Darwin's theory showed how natural processes could give rise to a diversity of life that had previously appeared inexplicable – even magical. With natural selection, scientists suddenly had a unified framework within which to understand the anatomy and behavior of living things. But a couple of looming questions remain unanswered even today. How did life begin? And how and why did cells give up independent living and start glomming together into complex organisms like us?

 

 


It would be misleading to view either of these open questions as signs of a fatal flaw in the theory of evolution by natural selection. Einstein's theory doesn't explain everything in physics, either, which is one of the reasons there are still jobs for physicists.

I'm near the end of an intense, week-long meeting in which scientists from different disciplines are converging from around the world to consider this question of how and why single cells started to cooperate. It's not just a matter of cells sticking together – in us they also have to abide by a division of labor. Some cells become bone, some muscle, some neurons, and only a few, the eggs and sperm that are able to live on in a new generation.

There are lots of different approaches people are bringing to the table. Some are studying life forms with only a few different kinds of cells, such as a type of algae called volvox. Others look at slime molds and certain types of social bacteria and amoebae that can live independently, then form structured, plant-like stalks, and then go their separate ways again.

The conference is called Cooperation and Major Evolutionary Transitions – a title that reflects the current thinking that there's a connection between different types of cooperation, whether among cells in our bodies, bees in a hive, or employees in corporations.

Despite the popular association with Darwin's theory and competition, "red in tooth and claw", his concept of natural selection can explain a host of selfless behavior once 20th century scientists added genes to the picture.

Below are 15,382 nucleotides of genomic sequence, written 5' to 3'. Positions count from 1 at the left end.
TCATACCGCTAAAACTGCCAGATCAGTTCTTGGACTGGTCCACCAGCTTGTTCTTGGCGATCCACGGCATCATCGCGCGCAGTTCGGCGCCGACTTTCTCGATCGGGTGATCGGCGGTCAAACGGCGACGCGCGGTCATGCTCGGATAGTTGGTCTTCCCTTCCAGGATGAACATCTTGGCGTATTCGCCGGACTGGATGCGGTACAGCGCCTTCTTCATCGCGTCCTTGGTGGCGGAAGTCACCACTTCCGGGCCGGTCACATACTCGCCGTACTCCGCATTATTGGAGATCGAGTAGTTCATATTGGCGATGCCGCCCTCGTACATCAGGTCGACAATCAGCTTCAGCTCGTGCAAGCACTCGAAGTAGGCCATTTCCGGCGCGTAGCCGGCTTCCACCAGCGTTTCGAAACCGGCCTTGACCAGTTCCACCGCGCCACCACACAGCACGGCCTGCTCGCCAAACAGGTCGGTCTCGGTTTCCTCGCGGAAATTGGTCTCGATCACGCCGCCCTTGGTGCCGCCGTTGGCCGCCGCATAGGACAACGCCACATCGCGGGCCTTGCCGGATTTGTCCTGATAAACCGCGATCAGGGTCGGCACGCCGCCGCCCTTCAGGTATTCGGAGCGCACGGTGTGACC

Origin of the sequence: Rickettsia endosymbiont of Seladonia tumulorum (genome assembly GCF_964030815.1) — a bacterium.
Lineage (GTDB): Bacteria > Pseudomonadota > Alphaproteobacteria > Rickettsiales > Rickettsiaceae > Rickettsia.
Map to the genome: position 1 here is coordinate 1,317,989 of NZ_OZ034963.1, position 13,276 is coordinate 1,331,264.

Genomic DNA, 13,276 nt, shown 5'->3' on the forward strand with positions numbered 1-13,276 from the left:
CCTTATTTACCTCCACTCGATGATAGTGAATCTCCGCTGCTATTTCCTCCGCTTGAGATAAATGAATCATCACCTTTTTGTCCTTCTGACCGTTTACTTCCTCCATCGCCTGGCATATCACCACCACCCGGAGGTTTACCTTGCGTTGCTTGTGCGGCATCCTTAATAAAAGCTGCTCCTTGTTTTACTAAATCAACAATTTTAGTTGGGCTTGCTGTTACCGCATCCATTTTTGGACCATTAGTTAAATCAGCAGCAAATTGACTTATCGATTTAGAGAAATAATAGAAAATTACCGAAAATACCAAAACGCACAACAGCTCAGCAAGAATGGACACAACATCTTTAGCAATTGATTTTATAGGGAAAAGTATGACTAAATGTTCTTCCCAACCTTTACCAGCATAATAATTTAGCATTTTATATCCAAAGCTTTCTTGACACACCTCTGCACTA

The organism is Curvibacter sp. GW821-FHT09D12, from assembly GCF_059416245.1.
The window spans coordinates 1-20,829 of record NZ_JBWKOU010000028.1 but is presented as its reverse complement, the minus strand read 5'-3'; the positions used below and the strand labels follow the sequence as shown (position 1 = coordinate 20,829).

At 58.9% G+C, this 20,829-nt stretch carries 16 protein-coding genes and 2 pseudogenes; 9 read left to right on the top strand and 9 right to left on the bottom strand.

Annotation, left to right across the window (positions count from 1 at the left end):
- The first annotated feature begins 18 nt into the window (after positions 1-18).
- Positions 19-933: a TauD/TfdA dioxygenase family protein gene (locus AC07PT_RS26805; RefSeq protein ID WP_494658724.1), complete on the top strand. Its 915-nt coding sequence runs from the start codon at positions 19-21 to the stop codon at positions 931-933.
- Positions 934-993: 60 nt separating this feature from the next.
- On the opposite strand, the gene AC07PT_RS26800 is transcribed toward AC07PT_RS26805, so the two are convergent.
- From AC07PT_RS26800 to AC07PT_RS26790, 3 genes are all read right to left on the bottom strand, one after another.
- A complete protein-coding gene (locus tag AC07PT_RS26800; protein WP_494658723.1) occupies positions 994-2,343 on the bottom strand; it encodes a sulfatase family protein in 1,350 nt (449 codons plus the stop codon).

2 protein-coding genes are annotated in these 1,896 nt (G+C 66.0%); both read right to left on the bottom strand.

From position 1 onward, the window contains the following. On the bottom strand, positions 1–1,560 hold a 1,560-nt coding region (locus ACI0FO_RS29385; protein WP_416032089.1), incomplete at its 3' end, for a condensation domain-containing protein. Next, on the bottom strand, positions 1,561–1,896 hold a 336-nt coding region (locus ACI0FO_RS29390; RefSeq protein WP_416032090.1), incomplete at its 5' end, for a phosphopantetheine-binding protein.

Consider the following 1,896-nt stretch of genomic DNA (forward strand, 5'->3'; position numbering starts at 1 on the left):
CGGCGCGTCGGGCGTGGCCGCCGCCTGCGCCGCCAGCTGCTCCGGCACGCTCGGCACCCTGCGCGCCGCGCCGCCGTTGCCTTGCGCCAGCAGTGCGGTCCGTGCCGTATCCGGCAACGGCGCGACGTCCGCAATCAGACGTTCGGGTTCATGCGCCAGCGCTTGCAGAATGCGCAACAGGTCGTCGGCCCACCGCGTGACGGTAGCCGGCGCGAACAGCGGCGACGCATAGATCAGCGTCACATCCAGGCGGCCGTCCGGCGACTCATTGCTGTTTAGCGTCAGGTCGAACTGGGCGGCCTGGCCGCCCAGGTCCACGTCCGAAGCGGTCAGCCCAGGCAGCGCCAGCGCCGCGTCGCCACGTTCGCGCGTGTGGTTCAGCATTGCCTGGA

Looked at from the point of view of the genes, all kinds of altruistic acts started to make sense – a gene that endowed parents with the urge to protect offspring might survive and flourish over rival genes that did not, since their well-protected offspring would stand a greater chance of living long enough to pass those genes on.

This gene-centered view was what Richard Dawkins popularized in his 1976 book The Selfish Gene. Many people reacted negatively to the title and never read enough to realize that the book shows how natural processes alone can give rise to selflessness. The scientific concept at its center is often called kin selection because altruism is connected with shared genes – and we share the most genes with our kin. The cells within your body are the ultimate kin since, for the most part, they share all the same genes.

What I've learned at this conference is that science is pretty good at explaining how cooperative groups of animals or cells can keep from falling apart, but it hasn't done as much to explain how these groups form in the first place.

There's still no complete story of how single-celled organisms make the leap to becoming cells that cooperate to form a body, working together as a cat or oak tree or mushroom. Scientists see evidence that such a "transition" to multi-celled living happened at least 25 times independently in the history of life. In most living things with a variety of cells, there are special "germ" cells that retain the ability to start a new individual. They alone can live independently. But how do they know to start making a new animal or plant rather than just reverting to their ancestral state of free living?

One thing that's agreed upon is the answers will work within a Darwinian framework. Something new may come into the picture, but it will be a natural process, not a supernatural one. There are always going to be gaps in science, and attempting to plug them with "intelligent design" or other supernatural answers only serves to halt inquiry.

And so as we approach our next Darwin day later this month, it's important to remember that it's not a battle of one type of dogma over another. No form of creationism offers a scientific alternative to evolution. Schools should teach the current state of knowledge not because it holds all the answers but because it holds the best answers we have to date, and because the current state of science tells us where to launch new investigations. The task of understanding the world is far from over.